• Christian Spirituality: Finding meaning through the Gospels

    Across the globe people find religious ideas and messages as a source of ultimate meaning and direction for how to live one’s life. In this understanding of the word spirituality, we will focus on the Christian perspective of what animates one’s life towards richness and fullness. One goal of this course is to understand these essential teachings by reading and discussing the primary texts of Christian spirituality.
  • Creative Writing

    This course will focus on some key aspects of creative writing. We aim to provide a safe space for everyone to develop their writing skills and put them into practice through a combination of a more structured writing workshop on Tuesdays and a free writing period every Thursday.
  • Designing, Creating, Making

    Come to the Project Studio to learn how to work with the sewing/embroidery machine, Cricut Maker, and other cool tools. Learn to make ridiculously complex cards, vinyl stickers, nifty logos, and more for yourself, club, family, and friends.
  • Documentary Film Production

    In this class, students will learn the basics of film production including camera, sound, directing, and editing. The course will combine in-class instruction with hands-on practice, guiding students through each step of the filmmaking process. Students who took this course in the winter may continue with more advanced work in the spring term.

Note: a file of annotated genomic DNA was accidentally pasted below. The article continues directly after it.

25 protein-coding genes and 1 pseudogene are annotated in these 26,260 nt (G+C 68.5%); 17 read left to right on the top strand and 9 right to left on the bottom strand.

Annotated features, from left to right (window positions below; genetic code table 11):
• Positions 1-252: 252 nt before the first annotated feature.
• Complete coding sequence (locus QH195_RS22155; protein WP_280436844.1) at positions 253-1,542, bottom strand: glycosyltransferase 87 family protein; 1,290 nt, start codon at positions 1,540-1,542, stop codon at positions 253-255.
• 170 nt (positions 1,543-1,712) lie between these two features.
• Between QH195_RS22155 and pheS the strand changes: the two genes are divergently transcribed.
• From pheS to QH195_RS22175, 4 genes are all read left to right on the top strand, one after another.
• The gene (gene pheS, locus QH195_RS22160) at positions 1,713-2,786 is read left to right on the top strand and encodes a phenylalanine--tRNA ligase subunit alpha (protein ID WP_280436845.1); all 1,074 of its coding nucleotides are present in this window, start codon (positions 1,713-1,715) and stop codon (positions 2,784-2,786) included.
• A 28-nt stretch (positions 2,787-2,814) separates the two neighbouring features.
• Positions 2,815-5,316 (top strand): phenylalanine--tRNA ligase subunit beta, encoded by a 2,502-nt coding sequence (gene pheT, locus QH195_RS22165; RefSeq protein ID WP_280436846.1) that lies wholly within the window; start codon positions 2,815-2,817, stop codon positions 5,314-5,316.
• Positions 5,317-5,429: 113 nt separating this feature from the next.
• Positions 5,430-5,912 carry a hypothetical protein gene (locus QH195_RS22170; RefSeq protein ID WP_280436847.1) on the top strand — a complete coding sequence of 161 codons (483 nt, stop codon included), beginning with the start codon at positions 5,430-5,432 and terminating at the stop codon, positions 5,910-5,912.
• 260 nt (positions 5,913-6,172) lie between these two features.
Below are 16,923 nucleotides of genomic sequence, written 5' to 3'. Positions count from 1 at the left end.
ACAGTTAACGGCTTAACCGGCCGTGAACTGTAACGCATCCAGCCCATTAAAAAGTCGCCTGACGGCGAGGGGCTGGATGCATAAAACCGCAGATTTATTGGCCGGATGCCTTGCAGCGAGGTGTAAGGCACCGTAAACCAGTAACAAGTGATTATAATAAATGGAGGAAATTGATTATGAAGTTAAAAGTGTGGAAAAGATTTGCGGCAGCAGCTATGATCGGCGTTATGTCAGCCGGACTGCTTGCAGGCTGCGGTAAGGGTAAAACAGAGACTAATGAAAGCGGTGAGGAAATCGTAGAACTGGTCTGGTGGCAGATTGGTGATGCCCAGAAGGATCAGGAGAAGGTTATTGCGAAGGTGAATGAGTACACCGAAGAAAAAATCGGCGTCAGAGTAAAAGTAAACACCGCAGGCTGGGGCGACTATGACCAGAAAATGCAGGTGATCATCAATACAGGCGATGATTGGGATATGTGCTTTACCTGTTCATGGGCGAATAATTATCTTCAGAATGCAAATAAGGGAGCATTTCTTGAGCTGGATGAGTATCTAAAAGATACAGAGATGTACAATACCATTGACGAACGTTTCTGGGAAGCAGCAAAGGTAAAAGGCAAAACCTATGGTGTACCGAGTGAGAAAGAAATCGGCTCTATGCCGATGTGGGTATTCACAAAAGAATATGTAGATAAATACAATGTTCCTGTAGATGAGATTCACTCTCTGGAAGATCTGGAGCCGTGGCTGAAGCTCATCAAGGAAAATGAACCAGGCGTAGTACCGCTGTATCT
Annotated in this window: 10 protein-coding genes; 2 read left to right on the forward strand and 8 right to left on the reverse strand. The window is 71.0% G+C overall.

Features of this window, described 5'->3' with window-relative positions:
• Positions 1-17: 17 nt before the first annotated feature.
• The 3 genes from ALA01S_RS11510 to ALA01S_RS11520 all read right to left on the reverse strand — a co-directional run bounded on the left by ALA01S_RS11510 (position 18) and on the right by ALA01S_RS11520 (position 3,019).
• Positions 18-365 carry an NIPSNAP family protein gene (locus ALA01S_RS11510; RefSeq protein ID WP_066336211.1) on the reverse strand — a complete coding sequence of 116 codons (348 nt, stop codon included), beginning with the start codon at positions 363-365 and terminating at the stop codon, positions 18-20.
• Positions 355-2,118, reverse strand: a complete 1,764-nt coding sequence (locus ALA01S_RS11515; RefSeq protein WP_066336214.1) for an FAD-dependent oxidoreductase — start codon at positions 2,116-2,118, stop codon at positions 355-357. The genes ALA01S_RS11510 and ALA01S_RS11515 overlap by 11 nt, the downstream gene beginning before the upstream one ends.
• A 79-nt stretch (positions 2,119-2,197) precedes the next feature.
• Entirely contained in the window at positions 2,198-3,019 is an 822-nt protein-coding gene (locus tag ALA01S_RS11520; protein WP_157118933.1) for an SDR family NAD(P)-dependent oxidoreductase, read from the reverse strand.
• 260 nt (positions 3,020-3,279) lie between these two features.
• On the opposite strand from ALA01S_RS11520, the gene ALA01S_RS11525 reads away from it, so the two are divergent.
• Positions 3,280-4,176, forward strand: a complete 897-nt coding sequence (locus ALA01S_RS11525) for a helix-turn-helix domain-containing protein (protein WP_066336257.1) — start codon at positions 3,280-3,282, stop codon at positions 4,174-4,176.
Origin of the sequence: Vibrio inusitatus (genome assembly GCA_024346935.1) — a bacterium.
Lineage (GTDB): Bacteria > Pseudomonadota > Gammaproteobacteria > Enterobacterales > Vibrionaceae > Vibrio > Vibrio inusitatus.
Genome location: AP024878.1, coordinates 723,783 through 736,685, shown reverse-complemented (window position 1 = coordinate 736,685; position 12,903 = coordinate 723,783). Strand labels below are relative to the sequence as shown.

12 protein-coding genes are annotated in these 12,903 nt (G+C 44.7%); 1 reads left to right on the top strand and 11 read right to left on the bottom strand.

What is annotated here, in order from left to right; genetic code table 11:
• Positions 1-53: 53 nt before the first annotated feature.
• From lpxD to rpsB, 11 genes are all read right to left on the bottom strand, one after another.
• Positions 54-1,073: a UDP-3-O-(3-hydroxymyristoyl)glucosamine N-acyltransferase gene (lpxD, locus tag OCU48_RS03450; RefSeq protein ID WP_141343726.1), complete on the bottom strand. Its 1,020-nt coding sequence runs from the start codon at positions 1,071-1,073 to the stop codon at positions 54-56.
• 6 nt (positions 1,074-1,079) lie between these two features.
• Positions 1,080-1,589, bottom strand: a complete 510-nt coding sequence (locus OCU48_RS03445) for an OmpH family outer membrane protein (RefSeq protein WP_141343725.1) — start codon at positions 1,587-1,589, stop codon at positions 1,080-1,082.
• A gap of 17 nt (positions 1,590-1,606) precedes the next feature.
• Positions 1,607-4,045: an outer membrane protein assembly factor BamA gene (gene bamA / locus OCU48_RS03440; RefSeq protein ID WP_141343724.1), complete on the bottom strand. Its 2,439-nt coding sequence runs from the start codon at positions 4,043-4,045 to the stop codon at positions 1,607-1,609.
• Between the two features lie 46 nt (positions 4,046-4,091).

• Ethics and Global Citizenship

    Through cases relating to current events and readings in ethics and political philosophy, students explore what it means to be a citizen leader. Discussions will be enlivened by guests from off campus as well as members of the campus community, who will share their expertise and perspectives.
  • The F-word: A Look at Feminism in the 21st Century

    Feminism. When most people hear that word, they have a strong reaction to it. Some reactions are positive, others negative. But why do we have such differing opinions? Most of us believe that women and men deserve equal rights, so why don’t we all support a movement for that? Or, is said movement not really about equal rights anymore?